Urban Farm Story Slanted

RECEIVED Mon., April 15, 2013

Dear Editor,
    Although I appreciate that The Austin Chronicle has for years been at the forefront in providing progressive reporting of issues, it's unfortunate that in the recent story on HausBar Farms and the Govalle East Austin neighborhood, the writer chose to inject her own personal opinions and conclusions [“Communication Breakdown,” Food, April 12]. These interjections slanted the story against the neighborhood. The People Organized in Defense of Earth and Her Resources [PODER] and the Govalle/Johnston Terrace neighborhood contact team were pursuing a complaint filed by a neighborhood resident. We addressed the HausBar Farms as a specific zoning issue. HausBar Farms, which is located in single-family zoning, was slaughtering chickens and wholesaling them, which is a commercial use.
    It was the city of Austin – not PODER or the neighborhood association – that closed down the operations temporarily. Despite what the story alleges, PODER does not have the power or authority to close down businesses, and that was not our intention.
    With the wave of gentrification in East Austin, many of us are concerned about the lack of affordable housing and about retaining our single-family zoning. East Austin, according to the urban farm ordinance, is the only part of town where people can buy one to five acres of land, regardless of zoning, and create urban farms.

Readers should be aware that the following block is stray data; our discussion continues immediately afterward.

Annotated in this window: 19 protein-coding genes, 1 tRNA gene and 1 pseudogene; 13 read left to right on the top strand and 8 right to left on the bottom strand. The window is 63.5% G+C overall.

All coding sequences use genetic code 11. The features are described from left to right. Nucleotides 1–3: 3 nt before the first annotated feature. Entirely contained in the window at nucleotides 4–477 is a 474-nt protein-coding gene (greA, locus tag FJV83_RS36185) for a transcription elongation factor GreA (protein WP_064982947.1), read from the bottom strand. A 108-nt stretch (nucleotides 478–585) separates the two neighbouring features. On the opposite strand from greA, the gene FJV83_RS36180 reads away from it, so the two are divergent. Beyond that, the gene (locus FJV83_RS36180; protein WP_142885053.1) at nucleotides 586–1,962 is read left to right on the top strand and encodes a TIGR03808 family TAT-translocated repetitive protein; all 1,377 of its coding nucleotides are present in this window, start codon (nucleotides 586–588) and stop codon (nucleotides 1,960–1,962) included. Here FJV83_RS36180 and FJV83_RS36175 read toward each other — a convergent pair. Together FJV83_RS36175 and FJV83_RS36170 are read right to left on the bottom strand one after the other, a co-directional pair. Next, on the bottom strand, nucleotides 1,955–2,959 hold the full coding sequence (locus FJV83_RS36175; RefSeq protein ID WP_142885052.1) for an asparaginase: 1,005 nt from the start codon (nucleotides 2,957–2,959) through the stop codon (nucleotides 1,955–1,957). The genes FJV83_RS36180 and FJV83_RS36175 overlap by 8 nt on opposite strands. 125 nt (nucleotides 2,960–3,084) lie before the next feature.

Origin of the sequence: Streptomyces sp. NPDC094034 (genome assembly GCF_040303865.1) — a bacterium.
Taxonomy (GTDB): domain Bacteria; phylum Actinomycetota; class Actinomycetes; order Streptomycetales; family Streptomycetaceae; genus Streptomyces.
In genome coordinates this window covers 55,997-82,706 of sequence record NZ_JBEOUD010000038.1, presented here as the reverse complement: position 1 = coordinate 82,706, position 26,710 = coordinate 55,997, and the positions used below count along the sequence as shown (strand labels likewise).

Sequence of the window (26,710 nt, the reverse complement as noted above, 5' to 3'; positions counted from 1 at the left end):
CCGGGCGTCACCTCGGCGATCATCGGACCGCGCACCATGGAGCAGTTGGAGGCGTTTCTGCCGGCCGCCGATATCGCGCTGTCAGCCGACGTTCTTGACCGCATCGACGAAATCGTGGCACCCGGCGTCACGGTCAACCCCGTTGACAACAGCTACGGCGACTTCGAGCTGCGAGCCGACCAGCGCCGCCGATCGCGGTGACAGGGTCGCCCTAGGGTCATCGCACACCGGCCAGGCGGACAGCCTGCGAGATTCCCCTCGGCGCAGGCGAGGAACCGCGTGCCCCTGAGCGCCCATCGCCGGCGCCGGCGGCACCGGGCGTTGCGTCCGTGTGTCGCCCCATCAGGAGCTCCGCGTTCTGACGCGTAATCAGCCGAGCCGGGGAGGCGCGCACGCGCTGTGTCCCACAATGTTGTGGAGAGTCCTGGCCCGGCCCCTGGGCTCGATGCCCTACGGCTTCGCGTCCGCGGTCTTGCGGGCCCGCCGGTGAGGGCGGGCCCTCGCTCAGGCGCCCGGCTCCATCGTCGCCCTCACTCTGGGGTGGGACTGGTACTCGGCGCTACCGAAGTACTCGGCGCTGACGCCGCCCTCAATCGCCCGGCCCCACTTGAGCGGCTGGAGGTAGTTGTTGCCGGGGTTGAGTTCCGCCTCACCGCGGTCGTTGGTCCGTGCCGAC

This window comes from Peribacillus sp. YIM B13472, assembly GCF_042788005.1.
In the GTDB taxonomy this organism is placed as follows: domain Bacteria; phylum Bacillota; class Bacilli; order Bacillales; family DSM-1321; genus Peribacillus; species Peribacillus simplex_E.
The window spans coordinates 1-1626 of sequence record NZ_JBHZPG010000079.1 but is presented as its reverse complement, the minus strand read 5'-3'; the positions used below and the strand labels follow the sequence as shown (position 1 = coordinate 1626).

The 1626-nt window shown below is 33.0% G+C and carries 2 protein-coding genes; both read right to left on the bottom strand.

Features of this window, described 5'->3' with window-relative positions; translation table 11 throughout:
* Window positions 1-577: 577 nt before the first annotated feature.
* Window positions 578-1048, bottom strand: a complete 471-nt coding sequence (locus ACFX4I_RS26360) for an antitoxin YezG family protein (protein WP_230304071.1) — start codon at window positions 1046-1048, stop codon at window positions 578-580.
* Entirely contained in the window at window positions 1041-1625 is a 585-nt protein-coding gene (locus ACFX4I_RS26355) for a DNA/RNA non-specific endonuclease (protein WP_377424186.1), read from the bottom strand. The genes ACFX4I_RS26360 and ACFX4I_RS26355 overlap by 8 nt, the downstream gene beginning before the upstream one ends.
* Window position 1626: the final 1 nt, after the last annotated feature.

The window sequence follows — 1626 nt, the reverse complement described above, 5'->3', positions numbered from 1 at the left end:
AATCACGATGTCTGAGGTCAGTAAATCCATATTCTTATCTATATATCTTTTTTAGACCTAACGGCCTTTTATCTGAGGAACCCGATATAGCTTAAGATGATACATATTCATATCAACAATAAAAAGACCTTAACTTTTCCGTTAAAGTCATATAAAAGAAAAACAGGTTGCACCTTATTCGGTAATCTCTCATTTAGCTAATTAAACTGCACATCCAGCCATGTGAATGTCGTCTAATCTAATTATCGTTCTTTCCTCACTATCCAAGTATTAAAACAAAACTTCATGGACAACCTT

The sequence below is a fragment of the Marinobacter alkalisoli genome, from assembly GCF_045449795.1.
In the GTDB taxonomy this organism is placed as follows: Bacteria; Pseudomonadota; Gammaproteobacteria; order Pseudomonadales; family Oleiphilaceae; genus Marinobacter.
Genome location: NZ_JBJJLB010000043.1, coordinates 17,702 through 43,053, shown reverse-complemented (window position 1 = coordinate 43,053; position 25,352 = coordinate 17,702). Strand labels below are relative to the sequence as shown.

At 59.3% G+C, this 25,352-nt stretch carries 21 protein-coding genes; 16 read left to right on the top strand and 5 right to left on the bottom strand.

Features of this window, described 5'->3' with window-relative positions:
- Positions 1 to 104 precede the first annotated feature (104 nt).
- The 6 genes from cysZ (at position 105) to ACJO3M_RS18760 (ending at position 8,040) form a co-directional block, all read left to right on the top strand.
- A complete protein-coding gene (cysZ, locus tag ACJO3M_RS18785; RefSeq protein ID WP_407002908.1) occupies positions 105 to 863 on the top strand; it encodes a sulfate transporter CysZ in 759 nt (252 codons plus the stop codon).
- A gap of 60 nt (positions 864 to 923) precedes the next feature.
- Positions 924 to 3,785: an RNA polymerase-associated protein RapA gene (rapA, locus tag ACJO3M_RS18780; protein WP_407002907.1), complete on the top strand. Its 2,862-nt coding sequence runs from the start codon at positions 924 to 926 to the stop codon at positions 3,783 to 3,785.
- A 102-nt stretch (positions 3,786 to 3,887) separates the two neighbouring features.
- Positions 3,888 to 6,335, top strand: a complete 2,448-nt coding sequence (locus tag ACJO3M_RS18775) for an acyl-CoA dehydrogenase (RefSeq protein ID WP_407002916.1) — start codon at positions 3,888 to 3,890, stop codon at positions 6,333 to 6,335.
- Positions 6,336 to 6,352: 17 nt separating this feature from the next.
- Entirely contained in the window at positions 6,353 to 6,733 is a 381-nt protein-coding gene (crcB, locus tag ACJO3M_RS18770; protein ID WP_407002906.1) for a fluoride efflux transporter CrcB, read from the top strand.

I am sure that we can work together to keep urban farms without losing our single-family homes and/or single-family zoned lands. We must work together so that all families are growing their own personal crops and sustaining themselves. We look forward to working with the Sustainable Food Policy Board and the city of Austin Planning Commission and City Council.
Susana Almanza
   [Anna Toon responds: Urban farming is an approved use in SF-3 zoning. HausBar Farms does not need to be rezoned to operate as an urban farm; instead, they must meet certain requirements of the urban farm ordinance. The urban farm ordinance allows for the raising of fowl, and for agricultural products raised on the property to be sold from the site. Zoning officials have interpreted “raising” to include slaughtering. Again, slaughtering and selling chickens is allowed on an urban farm in SF-3 zoning in the urban farm ordinance under agricultural uses. I do not give credit to PODER for shutting down HausBar Farms; in the piece, I explicitly stated that “[a]fter an interdepartmental inspection on March 13, city officials shut down HausBar Farms, citing inadequate permits.” It is disingenuous, however, for PODER to not acknowledge their inaccurate and inflammatory statements before the City Council. Additionally, the urban farm ordinance does not state that East Austin is the only part of town where urban farms are permitted. The implication that officials would only want this type of “environmental injustice” on the Eastside is simply not true. It was my intention to represent the intricacies of the overall issue and PODER’s involvement as a piece of the larger puzzle. My quotes were both accurate and in context, and I stand by my story.]
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